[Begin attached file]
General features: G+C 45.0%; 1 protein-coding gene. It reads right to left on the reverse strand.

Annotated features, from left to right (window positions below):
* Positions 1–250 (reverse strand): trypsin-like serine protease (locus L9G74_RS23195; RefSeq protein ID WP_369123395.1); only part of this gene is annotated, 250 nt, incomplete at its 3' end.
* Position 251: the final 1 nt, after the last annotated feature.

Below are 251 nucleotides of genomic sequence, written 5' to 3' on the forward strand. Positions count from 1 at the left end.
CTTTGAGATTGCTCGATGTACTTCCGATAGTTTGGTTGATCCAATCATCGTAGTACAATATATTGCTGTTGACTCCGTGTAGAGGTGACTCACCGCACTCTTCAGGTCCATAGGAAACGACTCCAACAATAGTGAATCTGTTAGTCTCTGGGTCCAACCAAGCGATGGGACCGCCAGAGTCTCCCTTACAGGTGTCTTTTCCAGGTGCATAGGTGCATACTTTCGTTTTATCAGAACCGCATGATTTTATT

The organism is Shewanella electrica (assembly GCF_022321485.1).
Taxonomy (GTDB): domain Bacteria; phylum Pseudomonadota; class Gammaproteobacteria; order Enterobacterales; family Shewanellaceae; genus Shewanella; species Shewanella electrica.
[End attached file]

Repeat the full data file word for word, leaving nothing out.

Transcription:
General features: G+C 45.0%; 1 protein-coding gene. It reads right to left on the reverse strand.

Annotated features, from left to right (window positions below):
* Positions 1–250 (reverse strand): trypsin-like serine protease (locus L9G74_RS23195; RefSeq protein ID WP_369123395.1); only part of this gene is annotated, 250 nt, incomplete at its 3' end.
* Position 251: the final 1 nt, after the last annotated feature.

Below are 251 nucleotides of genomic sequence, written 5' to 3' on the forward strand. Positions count from 1 at the left end.
CTTTGAGATTGCTCGATGTACTTCCGATAGTTTGGTTGATCCAATCATCGTAGTACAATATATTGCTGTTGACTCCGTGTAGAGGTGACTCACCGCACTCTTCAGGTCCATAGGAAACGACTCCAACAATAGTGAATCTGTTAGTCTCTGGGTCCAACCAAGCGATGGGACCGCCAGAGTCTCCCTTACAGGTGTCTTTTCCAGGTGCATAGGTGCATACTTTCGTTTTATCAGAACCGCATGATTTTATT

The organism is Shewanella electrica (assembly GCF_022321485.1).
Taxonomy (GTDB): domain Bacteria; phylum Pseudomonadota; class Gammaproteobacteria; order Enterobacterales; family Shewanellaceae; genus Shewanella; species Shewanella electrica.